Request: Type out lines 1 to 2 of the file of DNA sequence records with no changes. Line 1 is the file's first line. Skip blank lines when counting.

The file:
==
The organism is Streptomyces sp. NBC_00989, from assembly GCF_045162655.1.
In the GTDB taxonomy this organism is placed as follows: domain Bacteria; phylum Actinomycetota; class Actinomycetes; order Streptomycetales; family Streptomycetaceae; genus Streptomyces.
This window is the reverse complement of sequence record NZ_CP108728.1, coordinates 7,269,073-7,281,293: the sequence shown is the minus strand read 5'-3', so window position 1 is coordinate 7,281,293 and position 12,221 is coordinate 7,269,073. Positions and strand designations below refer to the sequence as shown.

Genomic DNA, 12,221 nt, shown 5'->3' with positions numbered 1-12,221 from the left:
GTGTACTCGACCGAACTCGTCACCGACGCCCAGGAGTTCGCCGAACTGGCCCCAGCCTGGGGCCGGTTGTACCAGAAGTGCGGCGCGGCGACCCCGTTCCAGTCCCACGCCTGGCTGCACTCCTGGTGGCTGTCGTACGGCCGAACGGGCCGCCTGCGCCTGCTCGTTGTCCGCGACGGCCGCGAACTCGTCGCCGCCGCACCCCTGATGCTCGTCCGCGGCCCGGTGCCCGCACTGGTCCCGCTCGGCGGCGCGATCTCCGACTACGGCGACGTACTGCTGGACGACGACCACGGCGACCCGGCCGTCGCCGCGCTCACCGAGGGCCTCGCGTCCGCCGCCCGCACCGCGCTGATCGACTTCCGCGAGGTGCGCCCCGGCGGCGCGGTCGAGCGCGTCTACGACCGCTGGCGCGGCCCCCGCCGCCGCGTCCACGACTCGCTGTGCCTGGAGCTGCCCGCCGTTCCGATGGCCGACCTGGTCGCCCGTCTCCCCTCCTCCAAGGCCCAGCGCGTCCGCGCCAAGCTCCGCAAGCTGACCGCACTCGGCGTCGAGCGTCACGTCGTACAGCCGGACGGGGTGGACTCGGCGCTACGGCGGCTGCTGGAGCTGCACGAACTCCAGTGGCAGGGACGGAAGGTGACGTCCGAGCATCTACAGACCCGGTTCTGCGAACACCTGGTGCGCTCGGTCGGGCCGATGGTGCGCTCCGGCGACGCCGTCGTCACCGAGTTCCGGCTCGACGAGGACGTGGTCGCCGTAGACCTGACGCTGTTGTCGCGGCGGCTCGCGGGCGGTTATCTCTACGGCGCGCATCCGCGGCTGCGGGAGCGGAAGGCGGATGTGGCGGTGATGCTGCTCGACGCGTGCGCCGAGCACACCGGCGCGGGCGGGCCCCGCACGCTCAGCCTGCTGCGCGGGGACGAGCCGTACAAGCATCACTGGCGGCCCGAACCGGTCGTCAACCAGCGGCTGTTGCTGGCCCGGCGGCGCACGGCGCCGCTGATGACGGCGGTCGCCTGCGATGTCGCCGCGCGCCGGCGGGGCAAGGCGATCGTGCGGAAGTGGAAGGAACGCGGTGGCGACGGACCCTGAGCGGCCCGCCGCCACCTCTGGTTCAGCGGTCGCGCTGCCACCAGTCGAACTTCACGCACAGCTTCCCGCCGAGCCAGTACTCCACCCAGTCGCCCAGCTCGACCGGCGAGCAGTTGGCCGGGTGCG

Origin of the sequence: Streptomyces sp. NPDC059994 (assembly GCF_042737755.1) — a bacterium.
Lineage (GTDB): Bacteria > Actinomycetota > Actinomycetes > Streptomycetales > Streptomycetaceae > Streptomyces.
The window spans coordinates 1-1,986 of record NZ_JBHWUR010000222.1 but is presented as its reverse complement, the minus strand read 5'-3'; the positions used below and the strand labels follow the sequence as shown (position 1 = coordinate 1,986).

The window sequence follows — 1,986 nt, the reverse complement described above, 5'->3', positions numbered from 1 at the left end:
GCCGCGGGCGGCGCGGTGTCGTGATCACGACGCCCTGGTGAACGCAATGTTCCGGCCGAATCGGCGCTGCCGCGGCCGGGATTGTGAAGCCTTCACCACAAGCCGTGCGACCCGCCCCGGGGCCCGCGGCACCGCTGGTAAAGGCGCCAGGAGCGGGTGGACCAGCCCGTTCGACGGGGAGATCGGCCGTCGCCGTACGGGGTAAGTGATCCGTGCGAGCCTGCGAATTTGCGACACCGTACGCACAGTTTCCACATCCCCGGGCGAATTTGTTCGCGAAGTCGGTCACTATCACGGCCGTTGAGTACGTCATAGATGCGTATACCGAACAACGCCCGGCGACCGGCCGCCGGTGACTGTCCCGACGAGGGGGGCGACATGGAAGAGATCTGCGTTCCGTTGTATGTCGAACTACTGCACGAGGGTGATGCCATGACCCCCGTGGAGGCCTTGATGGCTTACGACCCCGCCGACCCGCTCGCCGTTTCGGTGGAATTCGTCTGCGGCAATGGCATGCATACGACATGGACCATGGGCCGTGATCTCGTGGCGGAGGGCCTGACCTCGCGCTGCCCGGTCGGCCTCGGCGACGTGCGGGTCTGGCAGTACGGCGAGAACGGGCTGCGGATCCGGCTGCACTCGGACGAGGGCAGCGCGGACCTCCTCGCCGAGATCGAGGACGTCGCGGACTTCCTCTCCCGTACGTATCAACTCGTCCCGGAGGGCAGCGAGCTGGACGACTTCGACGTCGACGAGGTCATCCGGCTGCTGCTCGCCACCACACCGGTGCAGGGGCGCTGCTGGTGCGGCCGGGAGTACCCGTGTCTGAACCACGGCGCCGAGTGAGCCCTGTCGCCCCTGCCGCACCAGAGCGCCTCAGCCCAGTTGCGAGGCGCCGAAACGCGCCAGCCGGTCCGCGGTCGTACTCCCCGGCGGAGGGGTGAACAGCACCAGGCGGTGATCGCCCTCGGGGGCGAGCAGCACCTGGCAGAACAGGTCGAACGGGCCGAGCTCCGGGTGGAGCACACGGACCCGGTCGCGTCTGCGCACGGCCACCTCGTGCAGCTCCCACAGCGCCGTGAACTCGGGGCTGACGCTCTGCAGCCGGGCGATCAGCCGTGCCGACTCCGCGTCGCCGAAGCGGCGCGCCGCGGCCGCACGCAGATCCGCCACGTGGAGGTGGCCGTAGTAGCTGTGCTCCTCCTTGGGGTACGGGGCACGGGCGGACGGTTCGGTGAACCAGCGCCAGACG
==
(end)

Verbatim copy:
The organism is Streptomyces sp. NBC_00989, from assembly GCF_045162655.1.
In the GTDB taxonomy this organism is placed as follows: domain Bacteria; phylum Actinomycetota; class Actinomycetes; order Streptomycetales; family Streptomycetaceae; genus Streptomyces.